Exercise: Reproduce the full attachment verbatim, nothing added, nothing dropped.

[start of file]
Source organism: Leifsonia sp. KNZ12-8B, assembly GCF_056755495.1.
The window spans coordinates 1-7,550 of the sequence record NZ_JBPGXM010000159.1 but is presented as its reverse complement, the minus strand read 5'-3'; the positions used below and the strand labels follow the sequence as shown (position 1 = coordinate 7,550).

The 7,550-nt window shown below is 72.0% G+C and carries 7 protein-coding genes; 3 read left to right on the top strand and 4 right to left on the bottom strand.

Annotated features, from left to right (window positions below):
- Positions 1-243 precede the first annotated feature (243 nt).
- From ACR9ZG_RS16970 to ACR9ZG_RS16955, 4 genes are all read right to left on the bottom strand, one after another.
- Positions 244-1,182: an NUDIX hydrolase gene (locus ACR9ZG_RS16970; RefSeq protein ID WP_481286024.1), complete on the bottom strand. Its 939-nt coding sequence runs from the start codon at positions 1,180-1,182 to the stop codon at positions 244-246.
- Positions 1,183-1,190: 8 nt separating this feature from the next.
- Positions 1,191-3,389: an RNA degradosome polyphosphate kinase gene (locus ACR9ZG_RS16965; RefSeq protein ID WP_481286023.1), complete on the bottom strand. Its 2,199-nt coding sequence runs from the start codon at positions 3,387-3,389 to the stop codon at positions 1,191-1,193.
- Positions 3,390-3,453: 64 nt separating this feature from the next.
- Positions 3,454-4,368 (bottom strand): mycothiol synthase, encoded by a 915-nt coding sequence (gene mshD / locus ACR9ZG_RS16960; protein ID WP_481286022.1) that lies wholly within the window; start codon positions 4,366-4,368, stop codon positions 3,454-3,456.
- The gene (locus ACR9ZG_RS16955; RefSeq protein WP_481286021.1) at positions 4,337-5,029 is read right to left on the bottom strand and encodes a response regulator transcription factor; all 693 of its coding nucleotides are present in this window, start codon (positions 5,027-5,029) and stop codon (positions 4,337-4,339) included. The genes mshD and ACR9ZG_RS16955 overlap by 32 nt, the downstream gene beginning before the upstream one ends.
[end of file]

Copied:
Source organism: Leifsonia sp. KNZ12-8B, assembly GCF_056755495.1.
The window spans coordinates 1-7,550 of the sequence record NZ_JBPGXM010000159.1 but is presented as its reverse complement, the minus strand read 5'-3'; the positions used below and the strand labels follow the sequence as shown (position 1 = coordinate 7,550).

The 7,550-nt window shown below is 72.0% G+C and carries 7 protein-coding genes; 3 read left to right on the top strand and 4 right to left on the bottom strand.

Annotated features, from left to right (window positions below):
- Positions 1-243 precede the first annotated feature (243 nt).
- From ACR9ZG_RS16970 to ACR9ZG_RS16955, 4 genes are all read right to left on the bottom strand, one after another.
- Positions 244-1,182: an NUDIX hydrolase gene (locus ACR9ZG_RS16970; RefSeq protein ID WP_481286024.1), complete on the bottom strand. Its 939-nt coding sequence runs from the start codon at positions 1,180-1,182 to the stop codon at positions 244-246.
- Positions 1,183-1,190: 8 nt separating this feature from the next.
- Positions 1,191-3,389: an RNA degradosome polyphosphate kinase gene (locus ACR9ZG_RS16965; RefSeq protein ID WP_481286023.1), complete on the bottom strand. Its 2,199-nt coding sequence runs from the start codon at positions 3,387-3,389 to the stop codon at positions 1,191-1,193.
- Positions 3,390-3,453: 64 nt separating this feature from the next.
- Positions 3,454-4,368 (bottom strand): mycothiol synthase, encoded by a 915-nt coding sequence (gene mshD / locus ACR9ZG_RS16960; protein ID WP_481286022.1) that lies wholly within the window; start codon positions 4,366-4,368, stop codon positions 3,454-3,456.
- The gene (locus ACR9ZG_RS16955; RefSeq protein WP_481286021.1) at positions 4,337-5,029 is read right to left on the bottom strand and encodes a response regulator transcription factor; all 693 of its coding nucleotides are present in this window, start codon (positions 5,027-5,029) and stop codon (positions 4,337-4,339) included. The genes mshD and ACR9ZG_RS16955 overlap by 32 nt, the downstream gene beginning before the upstream one ends.